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Carl Willis marvels ‘every day’ at Cleveland Indians’ embarrassment of riches on pitching staff

CLEVELAND — Pitching coach Carl Willis marvels at the Cleveland Indians’ embarrassment of riches, both in the starting rotation and the bullpen, every time he shows up to a baseball diamond, be it Progressive Field in Cleveland, Goodyear Ballpark in Arizona or any of the parks across Major League Baseball.

A former player in Major League Baseball, Willis is in awe of the increase in talent from today’s pitchers.

“The talent, the physical abilities of these players today is unbelievable,” Willis told WKYC.com at TribeFest 2019 earlier this month. “It really takes you aback. In the mid ‘80s, early ‘90s, you could count on both hands the number of pitchers who could throw 94, 95.

“Now, they’re close to 100 who are throwing 97-100, so it’s crazy. It is remarkable, and even more so with our guys, it’s not just about velocity. It’s how they can shape pitches, the action they get with their breaking pitches. We have some velocity, but we have complete pitchers who can throw any pitch at any time, and that’s what makes it so hard for hitters to hit.”

Cleveland Indians exploring three-team deal for Corey Kluber 2

Cleveland Indians starting pitcher Corey Kluber delivers a throw to home plate against the Chicago White Sox at Guaranteed Rate Field in Chicago, Illinois on September 24, 2018.

Jonathan Daniel

In his 33 starts during the 2018 season, Corey Kluber (20-7) registered 222 strikeouts against 34 walks, 179 hits and 69 earned runs allowed over 215.0 innings of work while anchoring a pitching staff that led the way to the Indians’ third consecutive AL Central Division Championship.

This past season, opposing batters hit just .223 against Kluber, who was, once again, a finalist for the AL Cy Young Award.

Kluber is 96-55 with a 3.09 ERA in 201 games over eight seasons with the Indians.

Cleveland Indians SP Carlos Carrasco pitches in postseason

Cleveland Indians starter Carlos Carrasco delivers a pitch in the first inning against the Houston Astros during Game 2 of the American League Division Series at Minute Maid Park in Houston, Texas on October 6, 2018.

Tim Warner

Carlos Carrasco posted a 17-10 record with a 3.38 ERA in 32 appearances, including 30 starts, for the Indians during the 2018 season. Over 192.0 innings of work, Carrasco surrendered 173 hits, 78 runs, 72 of which were earned, and 43 walks and registered 231 strikeouts.

One of four Indians pitchers with 200 strikeouts in 2018, Carrasco is 79-62 with a 3.71 ERA in 207 games, including 171 starts. Over 1,094.1 innings of work, Carrasco has registered 1,127 strikeouts.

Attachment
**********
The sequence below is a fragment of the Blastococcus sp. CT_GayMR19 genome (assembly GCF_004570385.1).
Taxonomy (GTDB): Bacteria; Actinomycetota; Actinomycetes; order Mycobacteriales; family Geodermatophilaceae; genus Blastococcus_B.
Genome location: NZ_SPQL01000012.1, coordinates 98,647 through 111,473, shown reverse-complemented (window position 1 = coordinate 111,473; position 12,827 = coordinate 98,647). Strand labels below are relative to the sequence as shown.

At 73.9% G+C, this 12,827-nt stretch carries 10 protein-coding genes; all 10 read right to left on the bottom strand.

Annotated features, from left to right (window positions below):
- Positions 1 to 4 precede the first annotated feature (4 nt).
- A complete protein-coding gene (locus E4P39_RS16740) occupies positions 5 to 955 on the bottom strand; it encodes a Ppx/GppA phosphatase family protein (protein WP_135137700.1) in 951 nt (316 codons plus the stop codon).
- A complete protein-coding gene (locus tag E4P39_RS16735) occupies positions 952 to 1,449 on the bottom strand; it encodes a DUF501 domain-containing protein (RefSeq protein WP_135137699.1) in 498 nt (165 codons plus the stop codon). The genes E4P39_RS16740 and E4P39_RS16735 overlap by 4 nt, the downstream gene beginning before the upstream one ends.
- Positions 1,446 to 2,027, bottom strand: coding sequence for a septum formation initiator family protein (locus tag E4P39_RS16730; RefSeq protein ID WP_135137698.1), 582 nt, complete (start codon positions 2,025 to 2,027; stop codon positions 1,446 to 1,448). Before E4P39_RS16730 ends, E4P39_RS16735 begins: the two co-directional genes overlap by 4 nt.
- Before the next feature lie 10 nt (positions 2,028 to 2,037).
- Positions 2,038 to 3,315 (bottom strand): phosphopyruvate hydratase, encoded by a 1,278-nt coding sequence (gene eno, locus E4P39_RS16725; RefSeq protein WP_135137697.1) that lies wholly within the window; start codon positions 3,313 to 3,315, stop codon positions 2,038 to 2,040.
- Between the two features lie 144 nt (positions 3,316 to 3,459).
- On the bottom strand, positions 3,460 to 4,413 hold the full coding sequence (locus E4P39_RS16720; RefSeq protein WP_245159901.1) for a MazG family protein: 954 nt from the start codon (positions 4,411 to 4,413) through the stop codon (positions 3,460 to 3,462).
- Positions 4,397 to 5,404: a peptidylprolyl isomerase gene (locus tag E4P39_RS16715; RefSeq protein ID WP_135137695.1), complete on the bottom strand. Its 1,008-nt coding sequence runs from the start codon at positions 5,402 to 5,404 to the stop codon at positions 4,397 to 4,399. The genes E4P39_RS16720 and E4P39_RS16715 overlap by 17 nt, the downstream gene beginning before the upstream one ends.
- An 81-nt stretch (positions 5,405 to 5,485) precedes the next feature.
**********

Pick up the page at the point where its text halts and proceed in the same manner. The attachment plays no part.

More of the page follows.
Cleveland Indians SP Trevor Bauer delivers against Houston Astros

Cleveland Indians starter Trevor Bauer pitches in the sixth inning against the Houston Astros during Game 3 of the 2018 American League Division Series at Progressive Field in Cleveland, Ohio on October 8, 2018.

Gregory Shamus

Considered by some to be a potential Cy Young Award candidate for his efforts through the first four months of the 2018 season, Bauer set new career highs in several statistical categories despite missing five weeks because of a broken bone in his leg suffered against the Chicago White Sox on August 11.

Bauer registered 221 strikeouts against 134 hits, 43 earned runs and 57 walks allowed in 175.1 innings of work over his 28 appearances. Bauer compiled a 12-6 record and 2.21 ERA while opposing hitters batted just .208 against him in 2018.

Bauer set a single-season high for strikeouts and personal lows for ERA, hits, runs and earned runs allowed and walks in a year with at least 26 starts.

“We love our starting rotation,” Willis said. “We feel like the skill set they have and what they can do to help our bullpen, allows us to utilize the right people in the right situations. I don’t know if there are other pitching coaches in the game that can say they have three Cy Young candidates and No. 4 had 200 innings, so that’s pretty good.”

Cleveland Indians SP Mike Clevinger throws pitch

Cleveland Indians starter Mike Clevinger pitches against the Boston Red Sox in the first inning at Progressive Field in Cleveland, Ohio on September 22, 2018.

David Maxwell

While the Indians boasted a top three that most teams would love to have, they were much deeper than that as a rotation.

Mike Clevinger emerged as a permanent fixture in the starting rotation, logging 200.0 innings of work in his 32 appearances. Clevinger allowed 164 hits, 67 earned runs and 67 walks while striking out 207 hitters on his way to a 13-8 record.

Clevinger made MLB history in his final home start of the season when he became the fourth Indians pitcher with 200 strikeouts in the same season. No other team ever has had four pitchers with 200 or more strikeouts.

“I felt like last year, really around the All-Star Break, he made an (adjustment),” Willis said. “Really, no adjustment you make to your delivery is small. It may look small, it could be small, but it may not feel small because adjustments are hard to get comfortable with, but he had the adjustment with his delivery, and I felt like in the second half of the season, we saw his velocity not only tick up a little bit, but the ability for him to maintain that velocity throughout.

“I thought his control and command improved, and he has firmly established himself now as the middle-of-the-rotation, potentially a No. 2 starter. Obviously, that’s not the case with our rotation, but in this league, if you pitch 200 innings, you’re probably not a four or a five.”

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